Church workers, like employees of any organization, usually receive a “pay stub” each time they are compensated. The pay stub may be a physical attachment to a paper paycheck, or it may be an electronic form if payment is made by direct deposit.
This document may seem similar to a piece of junk mail after a while. It comes every few weeks. It always looks the same. The details of it are complex. Certainly, it is human nature to just ignore documents like pay stubs. They seem like white noise in our otherwise colorful lives. After all, it is the money itself we desire, not the document that comes with it!
While the pay stub may seem like a technical document full of bland details, the reality is that it contains many key provisions that help ensure you understand how you are compensated, and that you are being compensated properly.
In light of this, it is a good practice to pause from time to time and review the pay stub to ensure that your payroll is set up accurately, and to understand the details of how you are being paid. An occasional few minutes to review this document can allow you to keep in touch with the details and, more importantly, nip any issues in the bud before they become overly cumbersome to correct.
Here are a few details to look for when reviewing your pay stub.
First, if you receive a clergy housing allowance, is it accurately accounted for? Is there a breakdown between the amount of your pay that is for salary and that the amount that is for housing allowance? Does the figure reflected for housing allowance match your annual housing allowance designation when multiplied by the number of annual pay periods utilized by your employer?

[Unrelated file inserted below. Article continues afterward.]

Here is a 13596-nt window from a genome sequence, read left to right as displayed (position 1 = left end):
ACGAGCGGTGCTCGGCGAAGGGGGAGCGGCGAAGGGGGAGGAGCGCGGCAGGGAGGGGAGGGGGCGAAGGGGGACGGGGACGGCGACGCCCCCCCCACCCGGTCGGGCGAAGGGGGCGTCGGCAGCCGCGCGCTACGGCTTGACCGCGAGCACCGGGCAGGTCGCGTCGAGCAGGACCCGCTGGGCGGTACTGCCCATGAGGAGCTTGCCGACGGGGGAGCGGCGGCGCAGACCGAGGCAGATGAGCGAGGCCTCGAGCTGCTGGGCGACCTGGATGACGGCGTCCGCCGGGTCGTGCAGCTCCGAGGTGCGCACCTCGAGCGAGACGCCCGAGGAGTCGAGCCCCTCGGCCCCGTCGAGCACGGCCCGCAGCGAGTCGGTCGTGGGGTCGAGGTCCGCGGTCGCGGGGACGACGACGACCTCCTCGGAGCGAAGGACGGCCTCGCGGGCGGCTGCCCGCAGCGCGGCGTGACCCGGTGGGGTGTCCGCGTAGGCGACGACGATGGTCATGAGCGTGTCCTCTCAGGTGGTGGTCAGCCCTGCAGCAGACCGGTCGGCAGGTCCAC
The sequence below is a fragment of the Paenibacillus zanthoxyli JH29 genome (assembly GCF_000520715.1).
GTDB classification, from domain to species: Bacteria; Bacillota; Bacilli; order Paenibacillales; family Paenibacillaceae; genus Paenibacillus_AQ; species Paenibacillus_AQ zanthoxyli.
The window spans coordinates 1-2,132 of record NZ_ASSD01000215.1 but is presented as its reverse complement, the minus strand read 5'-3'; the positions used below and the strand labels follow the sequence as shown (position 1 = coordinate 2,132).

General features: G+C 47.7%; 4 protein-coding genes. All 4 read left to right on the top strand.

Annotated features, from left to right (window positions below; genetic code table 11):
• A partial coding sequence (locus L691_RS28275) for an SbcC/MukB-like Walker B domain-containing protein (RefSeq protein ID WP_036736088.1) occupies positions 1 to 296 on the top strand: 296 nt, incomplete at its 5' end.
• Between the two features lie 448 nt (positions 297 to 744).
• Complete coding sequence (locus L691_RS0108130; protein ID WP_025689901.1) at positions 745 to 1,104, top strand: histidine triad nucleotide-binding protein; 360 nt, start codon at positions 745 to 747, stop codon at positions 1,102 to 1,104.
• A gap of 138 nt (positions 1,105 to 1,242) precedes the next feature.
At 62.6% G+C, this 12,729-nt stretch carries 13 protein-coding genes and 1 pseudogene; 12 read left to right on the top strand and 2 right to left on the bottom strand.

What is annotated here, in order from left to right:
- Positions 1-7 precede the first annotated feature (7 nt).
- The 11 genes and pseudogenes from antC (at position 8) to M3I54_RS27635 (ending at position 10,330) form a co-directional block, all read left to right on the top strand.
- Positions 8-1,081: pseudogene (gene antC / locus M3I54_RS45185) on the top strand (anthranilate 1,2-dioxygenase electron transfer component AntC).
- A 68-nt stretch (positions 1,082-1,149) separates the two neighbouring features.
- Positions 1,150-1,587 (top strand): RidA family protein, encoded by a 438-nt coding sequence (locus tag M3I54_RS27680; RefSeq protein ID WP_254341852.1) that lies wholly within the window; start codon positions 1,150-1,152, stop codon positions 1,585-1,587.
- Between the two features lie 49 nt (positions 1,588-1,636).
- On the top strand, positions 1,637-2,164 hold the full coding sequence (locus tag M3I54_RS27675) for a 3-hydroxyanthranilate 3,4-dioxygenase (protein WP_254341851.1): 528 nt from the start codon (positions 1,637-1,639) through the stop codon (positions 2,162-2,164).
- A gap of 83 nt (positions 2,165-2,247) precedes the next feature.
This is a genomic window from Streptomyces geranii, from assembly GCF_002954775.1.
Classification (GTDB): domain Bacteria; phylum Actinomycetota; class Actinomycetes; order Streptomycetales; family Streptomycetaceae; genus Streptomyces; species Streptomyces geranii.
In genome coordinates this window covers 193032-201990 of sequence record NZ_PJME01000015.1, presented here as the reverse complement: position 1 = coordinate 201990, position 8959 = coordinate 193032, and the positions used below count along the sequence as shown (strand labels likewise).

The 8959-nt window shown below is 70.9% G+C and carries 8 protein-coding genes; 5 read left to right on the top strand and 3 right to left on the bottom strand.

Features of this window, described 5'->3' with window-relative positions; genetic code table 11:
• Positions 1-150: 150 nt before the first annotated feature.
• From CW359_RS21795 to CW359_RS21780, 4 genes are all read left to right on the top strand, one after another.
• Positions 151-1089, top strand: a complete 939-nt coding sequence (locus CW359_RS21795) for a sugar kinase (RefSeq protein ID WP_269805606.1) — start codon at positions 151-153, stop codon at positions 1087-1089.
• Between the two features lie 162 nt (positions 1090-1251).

Second, does the amount of total compensation appear accurate when compared to your annual compensation package, if you multiply the current amount by the proper number of annual pay periods?
Third, does your pay stub accurately reflect your understanding of how you and your employer have elected to handle income taxes? This is particularly important if you are a minister. In other words, if you have elected to have federal and state taxes withheld from your paychecks as a ministry employee, are those taxes being withheld? Or, on the other hand, if you make quarterly estimated tax payments instead of having taxes withheld, does everything appear consistent with that practice? That would mean that you see no taxes being withheld. Further, have you remembered to make the appropriate quarterly estimated federal and state tax payments yourself?
There is also the issue of local taxes, which vary greatly depending on the municipality in which you live and work. Have you accounted for local taxes, either through payroll withholdings or by making direct payments on your own?
Finally, are any withholdings for employee benefits accurate? This may include retirement contributions, medical benefits, or other insurance.
Clergy Financial Resources serves as a resource for clients to help analyze the complexity of clergy tax law, church payroll & HR issues. Our professionals are committed to helping clients stay informed about tax news, developments and trends in various specialty areas.
This article is intended to provide readers with guidance in tax matters. The article does not constitute, and should not be treated as professional advice regarding the use of any particular tax technique. Every effort has been made to assure the accuracy of the information. Clergy Financial Resources and the author do not assume responsibility for any individual’s reliance upon the information provided in the article. Readers should independently verify all information before applying it to a particular fact situation, and should independently determine the impact of any particular tax planning technique. If you are seeking legal advice, you are encouraged to consult an attorney.
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